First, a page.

999 response time hit by cuts?
Filed under: News
It's also alleged some lower priority calls - where an ambulance might be nearby - are upgraded to emergency status to boost stats.
One anonymous paramedic told the BBC: "We are seeing jobs where they are being reprioritised, we know why it's being downgraded because we're not hitting the target if everything remains correctly prioritised."
Officially, the UK's 12 ambulance trusts have to attend 75% of life-threatening emergencies inside eight minutes. Decisions on which category patients should be in are based on defined clinical standards which all ambulance trusts and call handlers to comply with, claims the NHS.
"We have no evidence," said Peter Bradley, National Ambulance Director, "to suggest that Ambulance trusts are reclassifying calls in order to meet performance standards. But if Ambulance trusts did act in this way it is something we would take extremely seriously and would expect the healthcare regulator, the Care Quality Commission to investigate."
Stroke worryBut some Panorama digging from several different ambulance trusts and frontline workers heard that the system used to assess emergency calls - a so-called clinical 'triage system' - was at risk of being abused.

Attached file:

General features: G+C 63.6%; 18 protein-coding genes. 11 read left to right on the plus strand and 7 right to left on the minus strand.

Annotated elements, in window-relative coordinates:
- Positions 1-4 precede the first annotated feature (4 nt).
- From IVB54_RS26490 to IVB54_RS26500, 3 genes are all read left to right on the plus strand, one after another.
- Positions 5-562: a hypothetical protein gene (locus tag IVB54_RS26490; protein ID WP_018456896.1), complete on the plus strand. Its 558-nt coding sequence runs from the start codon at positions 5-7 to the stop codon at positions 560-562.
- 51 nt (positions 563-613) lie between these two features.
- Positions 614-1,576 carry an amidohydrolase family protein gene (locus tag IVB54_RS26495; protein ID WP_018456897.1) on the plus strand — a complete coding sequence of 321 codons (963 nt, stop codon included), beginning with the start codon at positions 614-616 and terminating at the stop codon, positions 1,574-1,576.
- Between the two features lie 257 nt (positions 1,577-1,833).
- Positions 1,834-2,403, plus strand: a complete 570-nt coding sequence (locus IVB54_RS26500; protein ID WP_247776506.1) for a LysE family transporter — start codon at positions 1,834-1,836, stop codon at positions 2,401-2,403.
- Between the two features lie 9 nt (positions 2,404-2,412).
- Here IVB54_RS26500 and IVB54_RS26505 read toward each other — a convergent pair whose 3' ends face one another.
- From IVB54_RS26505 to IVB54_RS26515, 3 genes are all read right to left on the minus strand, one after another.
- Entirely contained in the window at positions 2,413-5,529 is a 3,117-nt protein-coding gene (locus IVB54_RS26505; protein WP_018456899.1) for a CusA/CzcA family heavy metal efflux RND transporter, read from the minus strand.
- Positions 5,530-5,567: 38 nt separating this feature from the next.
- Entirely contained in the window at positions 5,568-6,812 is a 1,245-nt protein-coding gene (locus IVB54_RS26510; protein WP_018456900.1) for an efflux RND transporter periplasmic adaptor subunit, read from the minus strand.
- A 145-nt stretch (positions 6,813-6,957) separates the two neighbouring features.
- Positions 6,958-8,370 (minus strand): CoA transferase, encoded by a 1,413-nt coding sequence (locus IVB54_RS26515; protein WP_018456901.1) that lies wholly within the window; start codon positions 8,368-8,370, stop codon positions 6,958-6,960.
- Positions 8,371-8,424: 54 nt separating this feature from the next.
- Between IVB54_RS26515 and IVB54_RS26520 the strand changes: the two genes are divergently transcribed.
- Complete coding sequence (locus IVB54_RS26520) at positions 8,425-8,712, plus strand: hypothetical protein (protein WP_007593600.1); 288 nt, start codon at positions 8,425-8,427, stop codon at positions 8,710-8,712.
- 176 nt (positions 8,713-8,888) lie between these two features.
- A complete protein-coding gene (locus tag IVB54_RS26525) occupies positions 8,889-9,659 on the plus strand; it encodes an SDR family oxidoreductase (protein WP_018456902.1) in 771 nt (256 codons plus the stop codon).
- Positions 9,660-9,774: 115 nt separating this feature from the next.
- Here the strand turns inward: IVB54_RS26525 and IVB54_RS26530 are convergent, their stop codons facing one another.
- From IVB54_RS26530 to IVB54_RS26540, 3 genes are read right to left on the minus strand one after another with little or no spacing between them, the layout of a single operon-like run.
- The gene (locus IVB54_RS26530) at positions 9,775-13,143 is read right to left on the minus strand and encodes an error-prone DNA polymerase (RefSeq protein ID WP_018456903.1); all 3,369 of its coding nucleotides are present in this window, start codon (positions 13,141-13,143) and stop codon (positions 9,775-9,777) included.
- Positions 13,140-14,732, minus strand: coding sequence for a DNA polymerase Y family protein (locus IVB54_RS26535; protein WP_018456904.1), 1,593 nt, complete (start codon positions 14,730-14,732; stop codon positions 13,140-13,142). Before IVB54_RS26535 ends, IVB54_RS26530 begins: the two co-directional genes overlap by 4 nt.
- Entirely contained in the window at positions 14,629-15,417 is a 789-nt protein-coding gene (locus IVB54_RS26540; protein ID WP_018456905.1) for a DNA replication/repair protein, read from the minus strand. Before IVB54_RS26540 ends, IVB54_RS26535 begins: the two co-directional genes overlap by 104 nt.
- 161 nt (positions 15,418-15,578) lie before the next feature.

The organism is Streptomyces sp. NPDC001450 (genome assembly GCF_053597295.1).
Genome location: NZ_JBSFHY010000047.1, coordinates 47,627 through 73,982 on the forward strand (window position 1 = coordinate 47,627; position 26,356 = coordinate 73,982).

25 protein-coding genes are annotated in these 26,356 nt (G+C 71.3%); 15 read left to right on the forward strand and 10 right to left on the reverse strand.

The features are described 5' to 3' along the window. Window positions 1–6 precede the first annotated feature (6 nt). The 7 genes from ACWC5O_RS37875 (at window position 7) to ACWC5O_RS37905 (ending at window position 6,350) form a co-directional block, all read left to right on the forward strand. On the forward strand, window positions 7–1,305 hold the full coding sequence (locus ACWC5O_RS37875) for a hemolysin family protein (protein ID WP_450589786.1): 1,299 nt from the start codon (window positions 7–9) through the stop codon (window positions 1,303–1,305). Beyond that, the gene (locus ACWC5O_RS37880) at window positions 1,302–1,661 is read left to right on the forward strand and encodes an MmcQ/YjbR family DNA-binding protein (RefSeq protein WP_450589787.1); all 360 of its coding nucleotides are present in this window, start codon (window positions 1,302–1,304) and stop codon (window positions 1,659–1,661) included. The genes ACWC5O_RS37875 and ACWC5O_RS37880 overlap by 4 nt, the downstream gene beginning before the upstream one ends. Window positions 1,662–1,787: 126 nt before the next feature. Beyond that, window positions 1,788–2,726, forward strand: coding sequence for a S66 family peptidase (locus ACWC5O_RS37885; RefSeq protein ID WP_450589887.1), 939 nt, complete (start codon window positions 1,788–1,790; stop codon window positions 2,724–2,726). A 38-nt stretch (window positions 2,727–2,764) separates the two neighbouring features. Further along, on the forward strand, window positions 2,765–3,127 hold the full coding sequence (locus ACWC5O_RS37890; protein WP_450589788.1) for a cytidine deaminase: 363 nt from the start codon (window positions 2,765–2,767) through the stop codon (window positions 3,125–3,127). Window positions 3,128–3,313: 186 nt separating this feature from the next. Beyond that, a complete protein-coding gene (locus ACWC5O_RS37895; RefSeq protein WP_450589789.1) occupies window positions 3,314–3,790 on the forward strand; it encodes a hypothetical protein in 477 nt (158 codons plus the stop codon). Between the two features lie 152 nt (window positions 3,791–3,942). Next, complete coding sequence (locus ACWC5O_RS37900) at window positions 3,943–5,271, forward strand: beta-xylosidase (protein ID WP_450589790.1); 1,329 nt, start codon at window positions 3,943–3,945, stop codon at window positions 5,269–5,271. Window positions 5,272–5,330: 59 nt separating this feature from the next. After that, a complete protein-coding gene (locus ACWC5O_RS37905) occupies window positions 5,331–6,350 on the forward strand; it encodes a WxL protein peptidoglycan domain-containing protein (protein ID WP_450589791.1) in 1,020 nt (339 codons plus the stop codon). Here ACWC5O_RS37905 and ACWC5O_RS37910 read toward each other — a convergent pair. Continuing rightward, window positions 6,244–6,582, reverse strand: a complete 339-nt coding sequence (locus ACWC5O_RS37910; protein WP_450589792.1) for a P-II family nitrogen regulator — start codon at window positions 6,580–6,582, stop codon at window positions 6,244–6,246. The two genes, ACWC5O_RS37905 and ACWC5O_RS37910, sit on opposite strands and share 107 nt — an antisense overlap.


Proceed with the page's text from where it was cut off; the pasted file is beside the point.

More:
The Stroke Association's Director of Communications, Joe Korner, says he's concerned about the Panorama findings. "A stroke is a brain attack and getting to hospital quickly is crucial. A proportion of patients are eligible to receive clot busting treatments which could reduce the amount of brain damage, however these need to be given within the first few hours of the stroke symptoms starting."
He adds: "Stroke patients are more likely to survive and make better recoveries if their stroke is treated as an emergency and they receive specialist care from a co-ordinated team on a stroke unit. We'd like to see this model of care reflected throughout the whole country."
Police concernThe cuts are especially worrying for police emergency service response times. Though funding for the ambulance services is protected, police force spending isn't. Substantial police budgets cuts - up to 20% - are being planned across England and Wales by 2015.
Further investigation by the BBC into response times saw some sharp variations on police response times, with Derby, Dover and the London Borough of Hillingdon seeing particularly poor results. Almost 30% of emergency calls, for example, made to Dover police did not see a police officer arriving within 15 minutes.